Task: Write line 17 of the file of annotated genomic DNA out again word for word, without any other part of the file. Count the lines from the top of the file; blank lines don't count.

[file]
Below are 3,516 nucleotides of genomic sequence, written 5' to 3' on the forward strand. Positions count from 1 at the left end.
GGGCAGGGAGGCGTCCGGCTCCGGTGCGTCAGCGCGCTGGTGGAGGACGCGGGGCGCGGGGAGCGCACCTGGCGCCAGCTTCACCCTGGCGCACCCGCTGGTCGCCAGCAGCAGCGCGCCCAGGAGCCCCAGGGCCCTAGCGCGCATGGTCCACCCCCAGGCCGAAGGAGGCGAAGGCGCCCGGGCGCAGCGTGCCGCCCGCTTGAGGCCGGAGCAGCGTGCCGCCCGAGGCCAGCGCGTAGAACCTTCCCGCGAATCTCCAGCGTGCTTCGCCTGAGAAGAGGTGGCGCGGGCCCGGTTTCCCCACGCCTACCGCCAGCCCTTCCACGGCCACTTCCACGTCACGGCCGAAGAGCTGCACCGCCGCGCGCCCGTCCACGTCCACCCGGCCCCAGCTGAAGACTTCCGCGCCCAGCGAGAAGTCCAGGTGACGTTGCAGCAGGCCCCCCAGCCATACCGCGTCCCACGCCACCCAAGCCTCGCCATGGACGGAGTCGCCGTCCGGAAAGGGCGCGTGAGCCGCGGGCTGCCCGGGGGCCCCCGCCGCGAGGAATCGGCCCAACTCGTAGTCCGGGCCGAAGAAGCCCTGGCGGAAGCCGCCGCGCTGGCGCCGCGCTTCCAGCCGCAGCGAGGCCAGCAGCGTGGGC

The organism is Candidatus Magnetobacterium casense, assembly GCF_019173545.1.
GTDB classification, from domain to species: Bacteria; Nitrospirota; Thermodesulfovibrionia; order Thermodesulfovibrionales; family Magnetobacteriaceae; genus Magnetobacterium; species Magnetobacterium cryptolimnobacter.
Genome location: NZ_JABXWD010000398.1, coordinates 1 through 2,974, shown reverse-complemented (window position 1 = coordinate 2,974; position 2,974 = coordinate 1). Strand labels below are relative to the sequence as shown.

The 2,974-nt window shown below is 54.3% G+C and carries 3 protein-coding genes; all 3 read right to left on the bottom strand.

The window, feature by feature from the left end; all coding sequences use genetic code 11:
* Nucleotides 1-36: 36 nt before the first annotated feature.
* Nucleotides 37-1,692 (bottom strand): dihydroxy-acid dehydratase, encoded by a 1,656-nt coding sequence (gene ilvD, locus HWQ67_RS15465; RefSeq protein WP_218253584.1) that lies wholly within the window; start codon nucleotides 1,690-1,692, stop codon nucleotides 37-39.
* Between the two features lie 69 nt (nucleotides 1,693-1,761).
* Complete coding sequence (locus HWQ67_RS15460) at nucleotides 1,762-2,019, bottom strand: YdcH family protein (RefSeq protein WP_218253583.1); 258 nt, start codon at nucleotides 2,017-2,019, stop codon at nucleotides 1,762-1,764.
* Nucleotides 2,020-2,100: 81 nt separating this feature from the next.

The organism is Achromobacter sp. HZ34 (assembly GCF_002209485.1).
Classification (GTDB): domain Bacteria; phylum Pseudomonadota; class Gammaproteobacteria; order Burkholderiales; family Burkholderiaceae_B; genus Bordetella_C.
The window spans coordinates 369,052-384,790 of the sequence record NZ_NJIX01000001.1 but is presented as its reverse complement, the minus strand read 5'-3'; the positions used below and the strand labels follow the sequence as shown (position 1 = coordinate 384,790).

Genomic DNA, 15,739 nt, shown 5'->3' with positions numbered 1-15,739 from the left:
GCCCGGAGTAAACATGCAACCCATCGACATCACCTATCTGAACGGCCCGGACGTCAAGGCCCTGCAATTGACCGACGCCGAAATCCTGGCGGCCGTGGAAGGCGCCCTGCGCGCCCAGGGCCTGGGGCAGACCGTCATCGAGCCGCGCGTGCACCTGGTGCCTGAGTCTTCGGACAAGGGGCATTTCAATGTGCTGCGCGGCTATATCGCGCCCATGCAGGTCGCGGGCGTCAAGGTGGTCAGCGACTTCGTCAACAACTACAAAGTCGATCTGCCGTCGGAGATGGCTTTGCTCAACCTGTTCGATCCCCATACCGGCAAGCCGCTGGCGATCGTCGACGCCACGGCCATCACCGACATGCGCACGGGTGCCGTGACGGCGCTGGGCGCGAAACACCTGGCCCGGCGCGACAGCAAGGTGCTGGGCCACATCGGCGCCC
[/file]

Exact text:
GCCCGGAGTAAACATGCAACCCATCGACATCACCTATCTGAACGGCCCGGACGTCAAGGCCCTGCAATTGACCGACGCCGAAATCCTGGCGGCCGTGGAAGGCGCCCTGCGCGCCCAGGGCCTGGGGCAGACCGTCATCGAGCCGCGCGTGCACCTGGTGCCTGAGTCTTCGGACAAGGGGCATTTCAATGTGCTGCGCGGCTATATCGCGCCCATGCAGGTCGCGGGCGTCAAGGTGGTCAGCGACTTCGTCAACAACTACAAAGTCGATCTGCCGTCGGAGATGGCTTTGCTCAACCTGTTCGATCCCCATACCGGCAAGCCGCTGGCGATCGTCGACGCCACGGCCATCACCGACATGCGCACGGGTGCCGTGACGGCGCTGGGCGCGAAACACCTGGCCCGGCGCGACAGCAAGGTGCTGGGCCACATCGGCGCCC